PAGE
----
In 2019, Nancy Malburg OP called Bethany Christian Service and asked “What can the Dominican Sisters~Grand Rapids do to comfort the children caught up in the refugee and immigration crisis?”
When told the children arrive with nothing, Sister Nancy put into motion a plan that would put creature comforts into the arms of children.
This retired educator, school administrator, personnel director, and project manager wanted to create tactile, playful items for children to cuddle.
Modest in all things, Sister Nancy said: “It wasn’t anything. I used fabric from my stash and just got creative with pattern making. If I could offer anything, it was the benefit of my creativity; I have plenty of that. And I have these ladies [Sisters] who can help.
“Over the past four years, Little Friends Dolls have provided comfort for children caught up in adult problems: immigration and asylum issues, domestic disputes and violence, separation from parents, grief and loss,” said Sister Nancy, who designs each doll.
“We have provided 80-85 dolls per year. Even during pandemic isolation, Activities Coordinator Leah Hansen worked with Sisters at Aquinata Hall to stuff and dress dolls. With the help of Ann Hehl OP and Julia Nellett OP, piecework is prepared and sewn, then packaged to send forward to more Sister dollmakers to stuff and, later, dress. Together, Sisters have created more than 340 dolls.”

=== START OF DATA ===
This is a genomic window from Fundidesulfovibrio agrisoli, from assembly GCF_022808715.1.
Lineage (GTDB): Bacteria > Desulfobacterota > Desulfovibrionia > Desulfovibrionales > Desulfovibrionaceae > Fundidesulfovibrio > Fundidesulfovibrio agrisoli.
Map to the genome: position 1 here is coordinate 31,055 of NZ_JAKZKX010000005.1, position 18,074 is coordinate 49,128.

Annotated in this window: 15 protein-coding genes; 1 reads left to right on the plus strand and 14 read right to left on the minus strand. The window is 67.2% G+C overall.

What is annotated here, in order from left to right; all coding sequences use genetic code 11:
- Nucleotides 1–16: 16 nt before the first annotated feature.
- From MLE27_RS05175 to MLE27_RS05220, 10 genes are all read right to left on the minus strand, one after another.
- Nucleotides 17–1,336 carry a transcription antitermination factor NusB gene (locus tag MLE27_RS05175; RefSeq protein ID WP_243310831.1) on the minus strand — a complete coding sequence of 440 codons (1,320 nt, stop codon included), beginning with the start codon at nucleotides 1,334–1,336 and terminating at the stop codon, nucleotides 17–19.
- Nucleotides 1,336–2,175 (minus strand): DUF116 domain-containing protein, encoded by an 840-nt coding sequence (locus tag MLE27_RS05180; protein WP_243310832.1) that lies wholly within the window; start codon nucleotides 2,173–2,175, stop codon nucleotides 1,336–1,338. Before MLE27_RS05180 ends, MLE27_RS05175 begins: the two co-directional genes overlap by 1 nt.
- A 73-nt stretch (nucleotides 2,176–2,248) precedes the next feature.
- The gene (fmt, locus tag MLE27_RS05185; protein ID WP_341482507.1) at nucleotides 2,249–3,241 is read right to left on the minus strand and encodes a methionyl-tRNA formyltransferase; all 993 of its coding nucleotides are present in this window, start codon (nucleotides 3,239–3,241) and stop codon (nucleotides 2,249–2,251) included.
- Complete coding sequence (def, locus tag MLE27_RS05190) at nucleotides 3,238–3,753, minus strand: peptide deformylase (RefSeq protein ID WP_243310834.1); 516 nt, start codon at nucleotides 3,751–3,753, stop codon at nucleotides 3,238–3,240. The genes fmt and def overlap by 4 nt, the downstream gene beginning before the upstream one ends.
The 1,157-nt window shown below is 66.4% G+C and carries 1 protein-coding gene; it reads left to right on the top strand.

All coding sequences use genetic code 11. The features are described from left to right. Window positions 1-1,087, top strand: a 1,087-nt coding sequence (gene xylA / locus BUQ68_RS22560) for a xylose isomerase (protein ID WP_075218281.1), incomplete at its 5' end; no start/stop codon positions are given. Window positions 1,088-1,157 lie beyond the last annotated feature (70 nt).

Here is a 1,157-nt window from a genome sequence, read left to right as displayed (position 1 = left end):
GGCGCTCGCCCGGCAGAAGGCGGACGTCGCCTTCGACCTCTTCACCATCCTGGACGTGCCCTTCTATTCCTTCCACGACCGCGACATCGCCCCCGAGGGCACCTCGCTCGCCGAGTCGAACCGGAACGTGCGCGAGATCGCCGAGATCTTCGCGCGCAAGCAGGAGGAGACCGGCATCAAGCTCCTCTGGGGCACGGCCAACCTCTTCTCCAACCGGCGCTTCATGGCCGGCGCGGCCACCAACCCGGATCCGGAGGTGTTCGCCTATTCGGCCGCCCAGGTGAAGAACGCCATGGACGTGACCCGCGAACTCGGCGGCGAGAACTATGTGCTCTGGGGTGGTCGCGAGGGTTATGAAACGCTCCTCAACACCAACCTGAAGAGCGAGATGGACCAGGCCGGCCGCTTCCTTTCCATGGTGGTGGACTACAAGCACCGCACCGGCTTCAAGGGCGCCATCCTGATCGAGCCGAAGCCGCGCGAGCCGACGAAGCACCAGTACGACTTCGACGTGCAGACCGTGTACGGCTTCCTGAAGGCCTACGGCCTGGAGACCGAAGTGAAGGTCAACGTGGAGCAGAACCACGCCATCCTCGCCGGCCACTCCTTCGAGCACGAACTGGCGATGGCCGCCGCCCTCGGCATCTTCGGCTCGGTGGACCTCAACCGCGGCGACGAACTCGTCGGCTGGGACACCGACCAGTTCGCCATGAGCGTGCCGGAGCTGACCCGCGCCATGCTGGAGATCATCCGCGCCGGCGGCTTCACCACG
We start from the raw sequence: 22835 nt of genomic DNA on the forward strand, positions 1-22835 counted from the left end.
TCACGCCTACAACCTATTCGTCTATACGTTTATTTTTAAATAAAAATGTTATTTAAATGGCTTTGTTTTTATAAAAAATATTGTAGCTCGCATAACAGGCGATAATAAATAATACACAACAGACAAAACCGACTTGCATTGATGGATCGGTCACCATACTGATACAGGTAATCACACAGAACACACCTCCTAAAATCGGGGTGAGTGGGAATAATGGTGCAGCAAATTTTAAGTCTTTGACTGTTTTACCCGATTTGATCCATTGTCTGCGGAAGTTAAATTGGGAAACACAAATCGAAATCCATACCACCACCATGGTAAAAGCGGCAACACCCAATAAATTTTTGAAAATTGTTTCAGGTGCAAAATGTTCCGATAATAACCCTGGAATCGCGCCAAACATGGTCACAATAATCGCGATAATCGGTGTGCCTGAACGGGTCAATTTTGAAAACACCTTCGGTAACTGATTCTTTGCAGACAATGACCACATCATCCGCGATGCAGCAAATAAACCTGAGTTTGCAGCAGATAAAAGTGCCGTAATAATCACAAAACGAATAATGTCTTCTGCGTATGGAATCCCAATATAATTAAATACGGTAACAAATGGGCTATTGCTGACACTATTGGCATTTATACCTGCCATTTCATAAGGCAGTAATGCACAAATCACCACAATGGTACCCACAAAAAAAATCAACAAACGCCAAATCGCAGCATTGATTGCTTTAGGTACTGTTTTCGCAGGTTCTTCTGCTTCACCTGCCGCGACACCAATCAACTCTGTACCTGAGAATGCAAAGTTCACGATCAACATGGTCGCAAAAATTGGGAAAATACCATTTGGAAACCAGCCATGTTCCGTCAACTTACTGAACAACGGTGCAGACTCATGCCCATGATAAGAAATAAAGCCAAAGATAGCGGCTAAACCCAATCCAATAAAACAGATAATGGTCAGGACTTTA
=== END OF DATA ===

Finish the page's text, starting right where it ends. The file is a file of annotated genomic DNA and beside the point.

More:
The Critter Brigade coordinated by Elaine LaBell OP functions much like the doll workshops. Sister Elaine has been designing the huggable creatures since 2018. Once cut and piecework sewn, the critters are stuffed by Sisters, loving notes are signed, and all are packaged for delivery to Bethany.
More than 270 frogs, puppies, elephants, fish, turtles and bears have found loving arms.
Retired Registered Nurse Ann Hehl OP transitioned from full-time nursing after 52 years to spiritual care companioning and then pastoral ministry at Marywood Health Center (MHC). “When the pandemic forced closure of MHC, I transitioned to spiritual companioning Sisters and helping with doll-making.”
Sister Ann’s availability has been a gift for Sister Nancy Malburg. “Macular degeneration is taking my vision. I’m not sure how long I can continue my doll ministry. I’m happy to continue as long as it fits my interest, capability, and stamina.”
Enjoy other articles and photographs in the 2022 Spring issue of Mission & Ministry
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